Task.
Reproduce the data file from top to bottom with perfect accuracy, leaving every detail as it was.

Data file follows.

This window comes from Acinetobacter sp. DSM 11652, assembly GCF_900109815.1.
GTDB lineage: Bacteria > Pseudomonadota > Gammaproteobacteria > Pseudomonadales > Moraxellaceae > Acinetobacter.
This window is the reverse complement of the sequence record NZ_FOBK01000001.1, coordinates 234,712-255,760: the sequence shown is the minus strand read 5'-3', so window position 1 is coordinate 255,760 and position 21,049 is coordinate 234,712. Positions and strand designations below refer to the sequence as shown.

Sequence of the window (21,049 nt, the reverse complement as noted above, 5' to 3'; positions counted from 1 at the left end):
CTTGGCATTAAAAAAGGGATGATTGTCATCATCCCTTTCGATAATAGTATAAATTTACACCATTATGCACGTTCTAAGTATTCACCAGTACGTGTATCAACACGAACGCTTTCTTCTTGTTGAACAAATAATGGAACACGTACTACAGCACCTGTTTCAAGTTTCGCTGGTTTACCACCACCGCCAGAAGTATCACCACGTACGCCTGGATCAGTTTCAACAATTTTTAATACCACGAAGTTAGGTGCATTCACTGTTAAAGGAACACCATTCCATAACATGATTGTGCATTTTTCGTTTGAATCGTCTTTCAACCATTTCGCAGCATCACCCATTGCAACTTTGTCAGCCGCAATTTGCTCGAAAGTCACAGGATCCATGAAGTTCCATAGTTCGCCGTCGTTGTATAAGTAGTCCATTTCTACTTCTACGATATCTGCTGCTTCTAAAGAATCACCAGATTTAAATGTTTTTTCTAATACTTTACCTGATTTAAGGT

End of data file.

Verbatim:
This window comes from Acinetobacter sp. DSM 11652, assembly GCF_900109815.1.
GTDB lineage: Bacteria > Pseudomonadota > Gammaproteobacteria > Pseudomonadales > Moraxellaceae > Acinetobacter.
This window is the reverse complement of the sequence record NZ_FOBK01000001.1, coordinates 234,712-255,760: the sequence shown is the minus strand read 5'-3', so window position 1 is coordinate 255,760 and position 21,049 is coordinate 234,712. Positions and strand designations below refer to the sequence as shown.

Sequence of the window (21,049 nt, the reverse complement as noted above, 5' to 3'; positions counted from 1 at the left end):
CTTGGCATTAAAAAAGGGATGATTGTCATCATCCCTTTCGATAATAGTATAAATTTACACCATTATGCACGTTCTAAGTATTCACCAGTACGTGTATCAACACGAACGCTTTCTTCTTGTTGAACAAATAATGGAACACGTACTACAGCACCTGTTTCAAGTTTCGCTGGTTTACCACCACCGCCAGAAGTATCACCACGTACGCCTGGATCAGTTTCAACAATTTTTAATACCACGAAGTTAGGTGCATTCACTGTTAAAGGAACACCATTCCATAACATGATTGTGCATTTTTCGTTTGAATCGTCTTTCAACCATTTCGCAGCATCACCCATTGCAACTTTGTCAGCCGCAATTTGCTCGAAAGTCACAGGATCCATGAAGTTCCATAGTTCGCCGTCGTTGTATAAGTAGTCCATTTCTACTTCTACGATATCTGCTGCTTCTAAAGAATCACCAGATTTAAATGTTTTTTCTAATACTTTACCTGATTTAAGGT